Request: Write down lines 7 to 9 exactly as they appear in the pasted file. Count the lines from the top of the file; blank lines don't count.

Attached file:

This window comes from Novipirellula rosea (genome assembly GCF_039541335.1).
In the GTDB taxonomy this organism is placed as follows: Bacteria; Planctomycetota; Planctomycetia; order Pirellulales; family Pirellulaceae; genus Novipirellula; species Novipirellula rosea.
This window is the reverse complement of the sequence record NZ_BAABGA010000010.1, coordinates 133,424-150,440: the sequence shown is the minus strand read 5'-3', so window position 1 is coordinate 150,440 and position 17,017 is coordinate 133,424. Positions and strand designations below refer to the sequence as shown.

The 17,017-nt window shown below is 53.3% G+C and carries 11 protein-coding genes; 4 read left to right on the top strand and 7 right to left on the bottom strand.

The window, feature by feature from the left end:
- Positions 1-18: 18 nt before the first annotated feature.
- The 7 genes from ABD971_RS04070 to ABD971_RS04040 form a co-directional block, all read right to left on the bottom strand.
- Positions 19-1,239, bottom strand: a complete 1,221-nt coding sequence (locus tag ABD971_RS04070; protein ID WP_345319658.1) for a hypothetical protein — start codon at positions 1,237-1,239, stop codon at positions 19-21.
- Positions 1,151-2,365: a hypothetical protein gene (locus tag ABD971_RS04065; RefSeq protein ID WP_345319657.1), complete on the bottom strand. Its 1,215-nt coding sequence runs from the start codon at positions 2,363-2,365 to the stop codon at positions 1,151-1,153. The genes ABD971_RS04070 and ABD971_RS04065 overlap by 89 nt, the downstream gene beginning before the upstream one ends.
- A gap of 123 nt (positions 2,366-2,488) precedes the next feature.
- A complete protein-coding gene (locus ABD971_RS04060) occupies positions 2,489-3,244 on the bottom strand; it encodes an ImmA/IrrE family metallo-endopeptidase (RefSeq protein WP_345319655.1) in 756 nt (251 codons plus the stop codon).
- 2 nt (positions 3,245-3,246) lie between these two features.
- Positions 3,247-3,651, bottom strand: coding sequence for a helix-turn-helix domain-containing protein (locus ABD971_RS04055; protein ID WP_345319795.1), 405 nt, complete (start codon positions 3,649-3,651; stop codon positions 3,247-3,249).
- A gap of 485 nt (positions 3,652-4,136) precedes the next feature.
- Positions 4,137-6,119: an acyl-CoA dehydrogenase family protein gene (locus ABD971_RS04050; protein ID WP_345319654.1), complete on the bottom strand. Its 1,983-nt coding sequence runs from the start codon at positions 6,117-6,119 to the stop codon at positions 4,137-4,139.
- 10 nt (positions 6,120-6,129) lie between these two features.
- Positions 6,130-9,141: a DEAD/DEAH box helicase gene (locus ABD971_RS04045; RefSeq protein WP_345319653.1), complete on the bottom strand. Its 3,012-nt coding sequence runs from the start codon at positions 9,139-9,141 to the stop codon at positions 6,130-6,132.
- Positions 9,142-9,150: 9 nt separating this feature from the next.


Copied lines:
- The 7 genes from ABD971_RS04070 to ABD971_RS04040 form a co-directional block, all read right to left on the bottom strand.
- Positions 19-1,239, bottom strand: a complete 1,221-nt coding sequence (locus tag ABD971_RS04070; protein ID WP_345319658.1) for a hypothetical protein — start codon at positions 1,237-1,239, stop codon at positions 19-21.
- Positions 1,151-2,365: a hypothetical protein gene (locus tag ABD971_RS04065; RefSeq protein ID WP_345319657.1), complete on the bottom strand. Its 1,215-nt coding sequence runs from the start codon at positions 2,363-2,365 to the stop codon at positions 1,151-1,153. The genes ABD971_RS04070 and ABD971_RS04065 overlap by 89 nt, the downstream gene beginning before the upstream one ends.